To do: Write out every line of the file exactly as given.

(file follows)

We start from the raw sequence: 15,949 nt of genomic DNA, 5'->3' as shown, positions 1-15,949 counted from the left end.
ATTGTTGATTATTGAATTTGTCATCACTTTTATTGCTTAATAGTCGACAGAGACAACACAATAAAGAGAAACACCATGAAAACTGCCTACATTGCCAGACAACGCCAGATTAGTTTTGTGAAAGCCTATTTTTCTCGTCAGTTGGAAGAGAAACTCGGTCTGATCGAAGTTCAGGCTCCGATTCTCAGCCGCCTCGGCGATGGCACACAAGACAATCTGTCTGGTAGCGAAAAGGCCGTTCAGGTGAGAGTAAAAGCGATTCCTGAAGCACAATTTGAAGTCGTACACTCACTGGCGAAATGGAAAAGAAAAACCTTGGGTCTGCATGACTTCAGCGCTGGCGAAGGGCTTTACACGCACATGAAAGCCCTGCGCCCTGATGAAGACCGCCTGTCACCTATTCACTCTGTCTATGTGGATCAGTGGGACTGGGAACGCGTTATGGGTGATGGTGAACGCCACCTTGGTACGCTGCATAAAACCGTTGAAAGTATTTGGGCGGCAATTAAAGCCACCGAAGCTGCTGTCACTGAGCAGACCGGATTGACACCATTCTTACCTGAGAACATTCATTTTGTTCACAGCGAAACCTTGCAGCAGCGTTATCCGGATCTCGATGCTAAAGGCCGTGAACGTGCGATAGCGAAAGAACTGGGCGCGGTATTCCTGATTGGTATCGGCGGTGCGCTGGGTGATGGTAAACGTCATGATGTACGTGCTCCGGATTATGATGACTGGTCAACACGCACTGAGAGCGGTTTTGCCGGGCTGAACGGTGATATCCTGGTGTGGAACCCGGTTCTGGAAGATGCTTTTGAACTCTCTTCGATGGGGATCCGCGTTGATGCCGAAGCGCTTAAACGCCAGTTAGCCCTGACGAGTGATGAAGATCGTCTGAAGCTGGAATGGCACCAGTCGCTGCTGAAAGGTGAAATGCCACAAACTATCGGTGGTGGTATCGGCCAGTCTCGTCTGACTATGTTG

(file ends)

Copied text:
We start from the raw sequence: 15,949 nt of genomic DNA, 5'->3' as shown, positions 1-15,949 counted from the left end.
ATTGTTGATTATTGAATTTGTCATCACTTTTATTGCTTAATAGTCGACAGAGACAACACAATAAAGAGAAACACCATGAAAACTGCCTACATTGCCAGACAACGCCAGATTAGTTTTGTGAAAGCCTATTTTTCTCGTCAGTTGGAAGAGAAACTCGGTCTGATCGAAGTTCAGGCTCCGATTCTCAGCCGCCTCGGCGATGGCACACAAGACAATCTGTCTGGTAGCGAAAAGGCCGTTCAGGTGAGAGTAAAAGCGATTCCTGAAGCACAATTTGAAGTCGTACACTCACTGGCGAAATGGAAAAGAAAAACCTTGGGTCTGCATGACTTCAGCGCTGGCGAAGGGCTTTACACGCACATGAAAGCCCTGCGCCCTGATGAAGACCGCCTGTCACCTATTCACTCTGTCTATGTGGATCAGTGGGACTGGGAACGCGTTATGGGTGATGGTGAACGCCACCTTGGTACGCTGCATAAAACCGTTGAAAGTATTTGGGCGGCAATTAAAGCCACCGAAGCTGCTGTCACTGAGCAGACCGGATTGACACCATTCTTACCTGAGAACATTCATTTTGTTCACAGCGAAACCTTGCAGCAGCGTTATCCGGATCTCGATGCTAAAGGCCGTGAACGTGCGATAGCGAAAGAACTGGGCGCGGTATTCCTGATTGGTATCGGCGGTGCGCTGGGTGATGGTAAACGTCATGATGTACGTGCTCCGGATTATGATGACTGGTCAACACGCACTGAGAGCGGTTTTGCCGGGCTGAACGGTGATATCCTGGTGTGGAACCCGGTTCTGGAAGATGCTTTTGAACTCTCTTCGATGGGGATCCGCGTTGATGCCGAAGCGCTTAAACGCCAGTTAGCCCTGACGAGTGATGAAGATCGTCTGAAGCTGGAATGGCACCAGTCGCTGCTGAAAGGTGAAATGCCACAAACTATCGGTGGTGGTATCGGCCAGTCTCGTCTGACTATGTTG